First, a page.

Color-Coded Construction

Work starts in earnest for Fifth and Division streetscape

Utility workers marked up the sidewalk on the southwest corner of Liberty and Division, in preparation for the DDA's Fifth and Division streetscape project. CLR means there aren't any lines in that location for the utility corresponding to the color of the marking . (Photo by the writer.)

We began with a question: What do the new multi-colored letters and symbols along Division Street mean?

Yes, the stretch of Division between Madison and Detroit streets is getting an overhaul – as part  of an Ann Arbor Downtown Development Authority project. And yes, utility workers have been marking up the sidewalks for weeks.

But how to decipher these urban hieroglyphics?

In the process of answering that question, we also learned the answer to this one: What’s the connection between deer hunting and asphalt?

And along the way, we got an update about the work, which started this week on South Division, between Packard and Liberty, as well as a more general overview of progress on the DDA’s Fifth and Division streetscape project. 

A Years-Long Process

In 2003, the DDA embarked on a program to change the look of the city’s two major one-way arteries through downtown: southbound Fifth Avenue, and northbound Division Street. Pollack Design Associates of Ann Arbor did the initial schematic work, which was later developed into a more detailed design by Beckett & Raeder Inc., an Ann Arbor landscape architecture and civil engineering firm. Beckett & Raeder is also a consultant for the DDA’s Fifth Avenue underground parking garage – construction of that structure, in the lot next to the Ann Arbor District Library, is being coordinated with the Fifth and Division streetscape project.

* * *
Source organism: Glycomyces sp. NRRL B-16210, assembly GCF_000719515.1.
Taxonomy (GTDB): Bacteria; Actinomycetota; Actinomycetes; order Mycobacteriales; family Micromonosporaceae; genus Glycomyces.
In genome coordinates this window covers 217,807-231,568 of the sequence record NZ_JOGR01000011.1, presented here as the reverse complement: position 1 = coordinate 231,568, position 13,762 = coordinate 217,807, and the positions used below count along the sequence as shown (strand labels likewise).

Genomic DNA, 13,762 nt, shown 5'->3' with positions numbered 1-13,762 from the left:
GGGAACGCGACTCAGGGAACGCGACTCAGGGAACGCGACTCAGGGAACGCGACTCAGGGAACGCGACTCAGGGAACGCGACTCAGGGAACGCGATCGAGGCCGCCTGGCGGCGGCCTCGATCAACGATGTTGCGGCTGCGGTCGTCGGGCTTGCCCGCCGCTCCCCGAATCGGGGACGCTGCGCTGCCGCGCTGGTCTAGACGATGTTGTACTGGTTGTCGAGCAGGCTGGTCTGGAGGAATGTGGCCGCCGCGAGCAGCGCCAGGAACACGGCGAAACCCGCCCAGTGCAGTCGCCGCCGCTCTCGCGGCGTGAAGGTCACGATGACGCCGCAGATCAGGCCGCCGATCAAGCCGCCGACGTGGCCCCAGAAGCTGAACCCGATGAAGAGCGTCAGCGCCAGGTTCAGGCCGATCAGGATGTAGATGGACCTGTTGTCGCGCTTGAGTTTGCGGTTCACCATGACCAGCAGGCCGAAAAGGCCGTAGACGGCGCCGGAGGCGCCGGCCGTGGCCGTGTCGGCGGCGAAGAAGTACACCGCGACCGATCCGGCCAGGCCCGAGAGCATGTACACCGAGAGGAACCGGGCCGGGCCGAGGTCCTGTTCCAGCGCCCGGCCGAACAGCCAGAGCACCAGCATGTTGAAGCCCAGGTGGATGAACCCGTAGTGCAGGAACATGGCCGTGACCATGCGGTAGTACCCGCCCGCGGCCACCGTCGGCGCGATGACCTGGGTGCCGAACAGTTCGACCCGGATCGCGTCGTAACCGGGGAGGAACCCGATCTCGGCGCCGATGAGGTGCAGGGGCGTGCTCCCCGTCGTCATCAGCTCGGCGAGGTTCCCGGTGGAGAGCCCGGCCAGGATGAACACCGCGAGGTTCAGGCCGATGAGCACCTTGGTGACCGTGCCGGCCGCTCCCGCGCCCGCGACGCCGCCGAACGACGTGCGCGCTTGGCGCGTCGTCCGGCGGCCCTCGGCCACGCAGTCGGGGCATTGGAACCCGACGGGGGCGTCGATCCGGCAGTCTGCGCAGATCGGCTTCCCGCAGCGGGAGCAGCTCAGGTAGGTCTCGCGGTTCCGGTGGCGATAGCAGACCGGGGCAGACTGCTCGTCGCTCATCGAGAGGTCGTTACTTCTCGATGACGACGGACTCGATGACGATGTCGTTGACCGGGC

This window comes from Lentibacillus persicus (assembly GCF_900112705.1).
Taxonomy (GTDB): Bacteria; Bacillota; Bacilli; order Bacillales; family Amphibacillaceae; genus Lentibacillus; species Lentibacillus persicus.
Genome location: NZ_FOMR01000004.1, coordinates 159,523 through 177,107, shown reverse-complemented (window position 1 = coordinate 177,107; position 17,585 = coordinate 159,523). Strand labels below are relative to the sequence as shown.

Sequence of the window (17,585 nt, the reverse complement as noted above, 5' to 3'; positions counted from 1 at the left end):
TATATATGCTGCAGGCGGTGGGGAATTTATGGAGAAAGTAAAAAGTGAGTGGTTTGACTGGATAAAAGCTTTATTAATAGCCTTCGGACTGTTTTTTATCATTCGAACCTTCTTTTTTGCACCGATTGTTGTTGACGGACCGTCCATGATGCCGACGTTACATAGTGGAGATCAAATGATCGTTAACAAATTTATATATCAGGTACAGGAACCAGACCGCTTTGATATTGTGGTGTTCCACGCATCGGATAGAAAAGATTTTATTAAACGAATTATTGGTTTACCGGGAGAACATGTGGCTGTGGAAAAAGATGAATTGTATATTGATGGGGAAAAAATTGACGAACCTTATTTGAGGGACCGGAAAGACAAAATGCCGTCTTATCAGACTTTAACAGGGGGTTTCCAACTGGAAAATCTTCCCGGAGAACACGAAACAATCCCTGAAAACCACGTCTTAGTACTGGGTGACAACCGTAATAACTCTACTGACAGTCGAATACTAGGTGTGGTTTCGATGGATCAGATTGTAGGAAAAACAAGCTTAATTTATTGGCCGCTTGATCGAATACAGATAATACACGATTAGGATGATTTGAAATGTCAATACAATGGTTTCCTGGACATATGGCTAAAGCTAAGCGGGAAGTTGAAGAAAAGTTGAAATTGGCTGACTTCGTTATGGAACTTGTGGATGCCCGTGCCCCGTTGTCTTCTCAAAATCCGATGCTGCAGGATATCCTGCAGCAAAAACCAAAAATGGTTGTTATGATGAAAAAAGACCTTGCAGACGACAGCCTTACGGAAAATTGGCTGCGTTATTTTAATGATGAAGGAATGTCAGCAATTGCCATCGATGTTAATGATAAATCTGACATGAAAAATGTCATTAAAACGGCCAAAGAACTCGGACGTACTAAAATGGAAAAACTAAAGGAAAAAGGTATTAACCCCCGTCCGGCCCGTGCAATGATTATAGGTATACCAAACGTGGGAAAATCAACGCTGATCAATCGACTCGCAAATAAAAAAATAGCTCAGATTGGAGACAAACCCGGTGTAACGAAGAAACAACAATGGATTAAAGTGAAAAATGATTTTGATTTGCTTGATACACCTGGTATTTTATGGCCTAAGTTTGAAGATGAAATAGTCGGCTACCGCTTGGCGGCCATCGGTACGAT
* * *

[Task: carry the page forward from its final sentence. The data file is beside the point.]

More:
In July 2008, Ann Arbor city council signed off on design plans for the streetscape changes, which will add about 100 new parking spaces, bike lanes, landscaping, LED lights and other features. Then in February 2009, city council approved the selling of bonds to finance the estimated $7.1 million project, which will be paid for using the DDA’s Tax Increment Financing (TIF) fund. The project also received a $1 million transportation enhancement grant, administered by the Michigan Department of Transportation (MDOT).

At the DDA’s July 1 meeting, John Splitt – a board member recently elected chair, who also sits on the group’s capital improvements committee – reported that the bid for this phase of the project along Division and Fifth had been awarded to Eastlund Concrete Construction of Holt, Mich. That firm had given the lowest bid, coming in at around $2.5 million – about $1 million less than Beckett & Raeder’s estimate. The project’s second phase, which hasn’t yet been bid and doesn’t have a firm start date, will include work in the Kerrytown area, including rebricking the streets.

A large Eastlund truck was parked on Division when The Chronicle dropped by the work site on Tuesday. So, what work was being done that day?

What You See, What You’ll Get

First, to the utility marks. The Chronicle asked Adrian Iraola of Park Avenue Consultants, the project manager for this effort, for a guide to the colors. He delivered it off the top of his head:

  • Fluorescent green = storm sewer
  • Blue = water
  • Red = electrical
  • Yellow = gas